A brief history
My research interests have one central goal: To improve human well-being. I want people to be the best possible person they can become. I apply this through two substantive areas: worker well-being and teams. Further, I'm very interested in applying advanced quantitative methods to address my substantive questions. Below I highlight some of the my outstanding researcher questions that I currently working on.
What is worker well-being?
Flourishing, thriving, subjective well-being, happiness, psychological well-being, ill-being, hedonia, and eudaimonia are terms that, in some capacity, represent psychological health. Yet, research is often divergent in both the meaning and use of these terms. Hence, one of my main goals is to integrate the conceptualization of well-being - particularly applied to the context of work. As we spend the majority of our adult life at work, well-being at work should operate the same way as any other environment context. However, the concept of well-being has been placed in artificial silos. The conceptualization of well-being at work is often limited to construct such as job satisfaction, positive and negative affect, engagement and burnout. Well-Being is so much more than that.
Presently, I am leading the effort to deepen our conceptual understanding of worker well-being through a theoretical synthesis of the different domains. In the paper, worker well-being is conceptualized broadly of psychological (evaluation and emotion) and physical components (physiological and health outcomes). This is overlaid with organizationally-relevant perspectives including domain specificity (e.g., well-being at work, well-being at home), construct bandwidth (e.g., discrete emotions, general emotions), temporal dynamics (e.g., development of well-being overtime), and multilevel theory (e.g., individual, team, and organizational well-being).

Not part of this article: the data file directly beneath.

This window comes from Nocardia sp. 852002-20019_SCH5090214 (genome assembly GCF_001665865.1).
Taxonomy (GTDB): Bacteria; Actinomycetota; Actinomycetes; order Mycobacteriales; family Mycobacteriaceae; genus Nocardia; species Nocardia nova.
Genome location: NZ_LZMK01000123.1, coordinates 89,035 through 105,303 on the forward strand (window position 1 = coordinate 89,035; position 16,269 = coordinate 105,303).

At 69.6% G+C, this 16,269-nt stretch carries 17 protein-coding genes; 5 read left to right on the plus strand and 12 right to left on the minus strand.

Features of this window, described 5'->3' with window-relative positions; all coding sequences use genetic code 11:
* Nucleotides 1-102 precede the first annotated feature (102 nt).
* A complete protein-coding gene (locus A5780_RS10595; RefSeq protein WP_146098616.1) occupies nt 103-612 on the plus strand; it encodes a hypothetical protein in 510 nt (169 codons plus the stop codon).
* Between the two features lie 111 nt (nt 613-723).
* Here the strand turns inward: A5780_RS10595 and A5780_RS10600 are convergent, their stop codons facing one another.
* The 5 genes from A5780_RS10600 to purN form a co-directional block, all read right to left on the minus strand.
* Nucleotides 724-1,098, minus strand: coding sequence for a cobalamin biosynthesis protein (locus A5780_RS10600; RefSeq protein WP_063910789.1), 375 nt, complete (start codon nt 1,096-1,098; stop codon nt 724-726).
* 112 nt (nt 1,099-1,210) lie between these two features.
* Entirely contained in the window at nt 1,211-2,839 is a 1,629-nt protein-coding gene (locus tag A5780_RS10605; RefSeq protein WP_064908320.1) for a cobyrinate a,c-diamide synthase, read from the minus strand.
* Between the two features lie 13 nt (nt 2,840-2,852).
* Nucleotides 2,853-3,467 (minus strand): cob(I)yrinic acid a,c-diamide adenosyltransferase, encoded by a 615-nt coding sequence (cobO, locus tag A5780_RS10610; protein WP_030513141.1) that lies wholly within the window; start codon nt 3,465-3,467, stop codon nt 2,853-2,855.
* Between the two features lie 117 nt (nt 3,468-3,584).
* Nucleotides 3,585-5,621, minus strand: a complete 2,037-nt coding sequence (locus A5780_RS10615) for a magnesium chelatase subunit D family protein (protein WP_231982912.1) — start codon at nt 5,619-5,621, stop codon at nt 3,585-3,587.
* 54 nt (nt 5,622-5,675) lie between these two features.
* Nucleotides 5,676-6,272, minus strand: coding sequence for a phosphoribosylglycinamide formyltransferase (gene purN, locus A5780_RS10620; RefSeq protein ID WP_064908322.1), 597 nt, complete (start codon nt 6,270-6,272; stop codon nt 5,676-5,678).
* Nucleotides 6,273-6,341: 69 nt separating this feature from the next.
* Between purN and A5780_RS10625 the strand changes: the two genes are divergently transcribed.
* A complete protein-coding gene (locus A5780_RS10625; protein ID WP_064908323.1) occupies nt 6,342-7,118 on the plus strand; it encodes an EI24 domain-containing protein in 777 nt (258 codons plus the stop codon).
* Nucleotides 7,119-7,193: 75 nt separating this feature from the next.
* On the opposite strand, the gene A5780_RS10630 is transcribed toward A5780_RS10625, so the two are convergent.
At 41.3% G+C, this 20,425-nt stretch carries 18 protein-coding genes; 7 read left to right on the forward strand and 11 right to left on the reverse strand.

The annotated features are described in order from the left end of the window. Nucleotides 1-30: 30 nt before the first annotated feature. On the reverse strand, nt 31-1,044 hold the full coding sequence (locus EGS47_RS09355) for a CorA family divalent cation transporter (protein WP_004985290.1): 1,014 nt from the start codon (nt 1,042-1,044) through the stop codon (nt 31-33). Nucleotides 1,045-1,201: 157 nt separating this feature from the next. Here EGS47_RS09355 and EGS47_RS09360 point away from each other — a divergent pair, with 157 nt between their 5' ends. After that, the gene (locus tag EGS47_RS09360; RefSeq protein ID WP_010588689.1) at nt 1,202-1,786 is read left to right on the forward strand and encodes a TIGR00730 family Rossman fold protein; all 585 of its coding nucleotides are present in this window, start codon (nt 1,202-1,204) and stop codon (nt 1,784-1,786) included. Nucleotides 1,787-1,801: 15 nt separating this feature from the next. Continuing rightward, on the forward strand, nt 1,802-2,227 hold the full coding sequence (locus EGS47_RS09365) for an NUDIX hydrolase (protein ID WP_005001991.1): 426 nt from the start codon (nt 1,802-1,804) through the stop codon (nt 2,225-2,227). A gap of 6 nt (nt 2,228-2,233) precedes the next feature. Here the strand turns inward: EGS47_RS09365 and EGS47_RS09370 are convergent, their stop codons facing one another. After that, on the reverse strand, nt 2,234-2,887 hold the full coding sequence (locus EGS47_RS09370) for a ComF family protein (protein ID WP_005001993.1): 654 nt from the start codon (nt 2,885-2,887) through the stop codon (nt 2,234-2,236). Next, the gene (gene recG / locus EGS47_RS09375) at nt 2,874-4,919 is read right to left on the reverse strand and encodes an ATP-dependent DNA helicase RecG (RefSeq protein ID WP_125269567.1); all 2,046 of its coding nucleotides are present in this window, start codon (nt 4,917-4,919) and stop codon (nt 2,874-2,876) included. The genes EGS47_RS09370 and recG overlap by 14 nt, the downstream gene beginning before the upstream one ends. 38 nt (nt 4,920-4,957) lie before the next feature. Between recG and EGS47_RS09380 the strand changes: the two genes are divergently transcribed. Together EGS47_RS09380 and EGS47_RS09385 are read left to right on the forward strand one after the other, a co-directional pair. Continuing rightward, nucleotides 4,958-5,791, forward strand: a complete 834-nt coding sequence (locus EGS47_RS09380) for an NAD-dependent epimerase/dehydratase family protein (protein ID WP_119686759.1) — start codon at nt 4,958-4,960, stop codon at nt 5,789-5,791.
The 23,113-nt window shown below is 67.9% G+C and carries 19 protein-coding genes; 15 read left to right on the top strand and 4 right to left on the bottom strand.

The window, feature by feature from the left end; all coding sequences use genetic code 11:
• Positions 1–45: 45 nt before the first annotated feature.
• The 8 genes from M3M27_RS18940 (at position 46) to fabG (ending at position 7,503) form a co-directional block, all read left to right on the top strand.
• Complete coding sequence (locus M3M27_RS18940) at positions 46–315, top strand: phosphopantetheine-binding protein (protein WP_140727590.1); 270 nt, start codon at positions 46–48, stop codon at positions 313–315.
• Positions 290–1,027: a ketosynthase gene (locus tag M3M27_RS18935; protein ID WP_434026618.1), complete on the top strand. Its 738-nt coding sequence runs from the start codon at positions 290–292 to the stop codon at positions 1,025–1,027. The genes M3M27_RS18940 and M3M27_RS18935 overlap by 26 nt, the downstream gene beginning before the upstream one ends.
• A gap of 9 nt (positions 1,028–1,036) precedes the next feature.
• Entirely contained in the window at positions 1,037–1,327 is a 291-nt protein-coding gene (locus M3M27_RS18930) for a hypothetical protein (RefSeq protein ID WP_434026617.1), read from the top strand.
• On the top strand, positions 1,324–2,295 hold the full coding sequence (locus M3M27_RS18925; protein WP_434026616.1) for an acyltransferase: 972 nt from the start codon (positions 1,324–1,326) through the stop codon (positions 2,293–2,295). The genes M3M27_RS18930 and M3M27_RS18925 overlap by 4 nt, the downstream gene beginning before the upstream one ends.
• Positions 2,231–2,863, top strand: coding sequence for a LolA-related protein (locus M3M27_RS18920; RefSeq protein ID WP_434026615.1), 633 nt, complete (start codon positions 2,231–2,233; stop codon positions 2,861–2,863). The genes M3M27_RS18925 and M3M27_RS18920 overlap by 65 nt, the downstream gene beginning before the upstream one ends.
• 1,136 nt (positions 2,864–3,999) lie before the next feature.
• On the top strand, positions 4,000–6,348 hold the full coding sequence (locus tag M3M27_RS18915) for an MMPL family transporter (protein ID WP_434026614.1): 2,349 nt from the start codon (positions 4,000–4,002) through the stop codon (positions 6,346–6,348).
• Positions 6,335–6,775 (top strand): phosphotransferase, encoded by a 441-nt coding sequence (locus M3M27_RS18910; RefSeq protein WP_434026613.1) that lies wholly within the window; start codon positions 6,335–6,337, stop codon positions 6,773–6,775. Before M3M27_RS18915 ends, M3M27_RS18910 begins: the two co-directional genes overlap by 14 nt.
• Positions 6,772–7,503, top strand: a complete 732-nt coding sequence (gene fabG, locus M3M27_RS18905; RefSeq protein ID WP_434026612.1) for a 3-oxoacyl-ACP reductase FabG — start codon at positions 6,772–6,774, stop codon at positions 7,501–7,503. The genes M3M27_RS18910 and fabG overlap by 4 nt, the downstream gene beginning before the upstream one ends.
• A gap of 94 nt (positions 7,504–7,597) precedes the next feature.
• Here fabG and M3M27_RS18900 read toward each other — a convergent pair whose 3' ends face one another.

Additionally, there are so many nuances to the work environment that could impact your propensity to flourish. How does flourishing operate in a team environment? Is the utility of flourishing the same at an individual level as it is at a team level? Or is it more nuanced than that? Another interesting area is how the line between work and home is slowly blurring. Consequently, I wonder about how this impacts the conceptualization and operationalization of well-being. Maybe a blended approach is best to answer this question.
What activities and processes facilitate well-being?
A person-centric approach to worker well-being suggests that well-being is more than just how an individuals feels at work. It also goes beyond the work activities and process that influence well-being. Hence, my research interest in the activities and processes that facilitate well-being include those that happen outside of the work environment. One of the primary streams of research focuses on the activities individuals engage in during Leisure. Leisure is essential for a worker's well-being. It provided the opportunity for the worker to psychologically detach and recover resources spent during the workday. I'm particularly interested in understand which activities facilitate well-being during leisure and if there needs to be a match between the leisure and job characteristics. For example, should physical activity during leisure facilitate worker well-being? Although physical activity should help workers psychologically detach from work-related thoughts, it is an inherently resource-intensive activity. In Wiese, Kuykendall, & Tay (2017), I conducted a meta-analysis that demonstrated that both positive affect and life satisfaction were positively associated with physically active leisure. Although there was no significant direct effect between negative affect and physically active leisure, there was evidence that suggested that this relationship may be moderated by some variable. This has led me to question whether there are certain condition under which different leisure activities facilitate well-being Specifically, I believe that well-being may be best facilitated under complimentary (e.g., sedentary job demands and active leisure) rather than supplementary (physical job demands and active leisure) conditions.